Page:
How Much Will Amgen's Carfilzomib for Multiple Myeloma Cost?

Carfilzomib has been approved by the FDA for use in combination with dexamethasone or lenalidomide, in patients with relapsed/refractory multiple myeloma who have previously received 1 to 3 lines of therapy.

Carfilzomib, a proteasome inhibitor, has been approved by the FDA for use in combination with dexamethasone or lenalidomide, in patients with relapsed/refractory multiple myeloma (RRMM) who have previously received 1 to 3 lines of therapy. Additionaly, the accelerated approval for the drug as a single agent has now been converted to a full approval—carfilzomib can be used alone in previously-treated patients with RRMM.

The approval is based on phase 3 results of the ENDEAVOR study that were presented at the annual meeting of the American Society of Hematology and simultaneously published in Lancet Oncology. The randomized phase 3 study evaluated 929 adult patients with RMM who had received 1 to 3 prior lines of therapy demonstrated that the doublet of carfilzomib and dexamethasone (Kd) significantly improved progression-free survival (PFS) compared with bortezomib and dexamethasone (Vd) (median PFS, 18.7 vs 9.4 months; hazard ratio [HR], 0.53; 95% CI, 0.44—0.65; P <.0001) in relapsed multiple myeloma. Bortezomib and dexamethasone are the current standard of care in MM.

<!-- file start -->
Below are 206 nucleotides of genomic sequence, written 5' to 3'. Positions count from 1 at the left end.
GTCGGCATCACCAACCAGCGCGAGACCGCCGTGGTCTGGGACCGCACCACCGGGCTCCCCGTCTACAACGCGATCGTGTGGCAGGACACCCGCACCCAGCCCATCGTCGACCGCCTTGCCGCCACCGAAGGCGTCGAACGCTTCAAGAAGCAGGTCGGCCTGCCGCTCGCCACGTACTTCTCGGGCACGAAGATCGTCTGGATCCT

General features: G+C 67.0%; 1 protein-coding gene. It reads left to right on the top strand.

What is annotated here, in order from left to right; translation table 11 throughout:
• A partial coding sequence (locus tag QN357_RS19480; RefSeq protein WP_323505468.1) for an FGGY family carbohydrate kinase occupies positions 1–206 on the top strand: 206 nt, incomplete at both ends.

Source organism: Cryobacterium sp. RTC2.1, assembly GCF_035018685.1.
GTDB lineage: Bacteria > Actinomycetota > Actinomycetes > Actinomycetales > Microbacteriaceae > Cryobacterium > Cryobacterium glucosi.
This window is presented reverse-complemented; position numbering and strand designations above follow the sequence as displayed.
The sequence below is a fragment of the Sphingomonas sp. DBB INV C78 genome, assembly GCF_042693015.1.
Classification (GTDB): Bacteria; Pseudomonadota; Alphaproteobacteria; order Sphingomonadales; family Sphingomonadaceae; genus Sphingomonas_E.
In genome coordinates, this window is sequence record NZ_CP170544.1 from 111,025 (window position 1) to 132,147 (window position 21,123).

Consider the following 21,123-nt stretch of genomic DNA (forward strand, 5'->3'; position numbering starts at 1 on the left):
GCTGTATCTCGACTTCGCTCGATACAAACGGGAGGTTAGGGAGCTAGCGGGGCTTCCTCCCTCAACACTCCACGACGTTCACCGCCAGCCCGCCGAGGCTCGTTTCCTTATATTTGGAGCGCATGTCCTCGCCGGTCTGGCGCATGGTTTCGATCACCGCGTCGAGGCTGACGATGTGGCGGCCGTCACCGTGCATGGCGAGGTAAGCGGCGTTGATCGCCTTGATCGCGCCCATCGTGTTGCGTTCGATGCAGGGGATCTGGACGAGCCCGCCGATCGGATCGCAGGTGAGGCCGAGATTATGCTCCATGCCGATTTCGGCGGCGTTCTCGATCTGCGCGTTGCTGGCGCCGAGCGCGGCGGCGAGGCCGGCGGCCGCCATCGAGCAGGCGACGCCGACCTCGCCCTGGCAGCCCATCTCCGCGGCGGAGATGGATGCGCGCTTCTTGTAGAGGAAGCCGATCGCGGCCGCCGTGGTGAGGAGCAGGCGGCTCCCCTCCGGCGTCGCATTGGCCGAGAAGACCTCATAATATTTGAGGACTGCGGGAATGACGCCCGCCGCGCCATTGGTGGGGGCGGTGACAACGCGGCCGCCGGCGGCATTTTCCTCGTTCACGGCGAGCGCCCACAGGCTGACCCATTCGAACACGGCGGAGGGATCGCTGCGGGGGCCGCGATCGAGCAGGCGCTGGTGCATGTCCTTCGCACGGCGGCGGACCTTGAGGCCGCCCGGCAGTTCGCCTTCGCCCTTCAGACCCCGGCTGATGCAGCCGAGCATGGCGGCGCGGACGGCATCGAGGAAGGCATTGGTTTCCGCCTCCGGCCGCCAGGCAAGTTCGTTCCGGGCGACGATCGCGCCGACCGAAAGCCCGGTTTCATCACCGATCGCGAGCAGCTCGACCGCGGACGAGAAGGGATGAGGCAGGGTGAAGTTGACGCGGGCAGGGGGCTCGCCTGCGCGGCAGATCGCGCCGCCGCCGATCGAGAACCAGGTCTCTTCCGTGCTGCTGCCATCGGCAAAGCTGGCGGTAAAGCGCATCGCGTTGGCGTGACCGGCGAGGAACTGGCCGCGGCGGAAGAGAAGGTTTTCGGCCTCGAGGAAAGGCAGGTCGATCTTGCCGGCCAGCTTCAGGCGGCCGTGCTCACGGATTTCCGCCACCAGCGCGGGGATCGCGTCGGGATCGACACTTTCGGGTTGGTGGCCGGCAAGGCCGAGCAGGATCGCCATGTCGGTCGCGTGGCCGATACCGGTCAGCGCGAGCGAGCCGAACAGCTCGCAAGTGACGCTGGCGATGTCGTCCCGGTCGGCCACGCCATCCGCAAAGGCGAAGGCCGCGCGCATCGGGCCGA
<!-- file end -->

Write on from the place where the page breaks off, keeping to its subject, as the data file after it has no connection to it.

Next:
Grade 3 and greater adverse events (AEs) were significantly higher with Kd compared with Vd: 69.8% and 63.9%, respectively, in patients with 1 prior treatment, and 76.6% and 69.9%, respectively, in patients with at least 2 prior treatments. Grade 3 or higher hypertension, dyspnea, and cardiac failure were more common in the Kd group.

Now that the treatment is approved, cost will be the next big question for payers to develop coverage policies for the combination. Carfilzomib alone is estimated to cost $10,000 for a 28-day cycle in an average-sized patient. A recent health economic analysis of combination treatments commonly used in multiple myeloma by researchers at Novartis compared bortezomib plus dexamethasone; panobinostat, bortezomib, and dexamethasone; lenalidomide plus dexamethasone; lenalidomide, bortezomib, and dexamethasone; carfilzomib; carfilzomib, lenalidomide, and dexamethasone; and pomalidomide plus dexamethasone. The study the expenditures for drugs and their administration, for prophylaxis and adverse event monitoring, and for the treatment of grade 3 or 4 AEs.

The study concluded that the combination of carfilzomib, lenalidomide, and dexamethasone was the most expensive, because regimens that included lenalidomide were the most expensive (range was $126,000 to $256,000). The combination of bortezomib with dexamethasone and the combination of panobinostat, bortezomib, and dexamethasone, cost the least (less than $125,000). Quite importantly, the authors found that combining carfilzomib, lenalidomide, and dexamethasone incurred the highest medical costs.

Since one of the regimens that has now been approved by the FDA is carfilzomib and dexamethasone, the safety and cost-effectiveness of this combination in the real-world remains to be seen.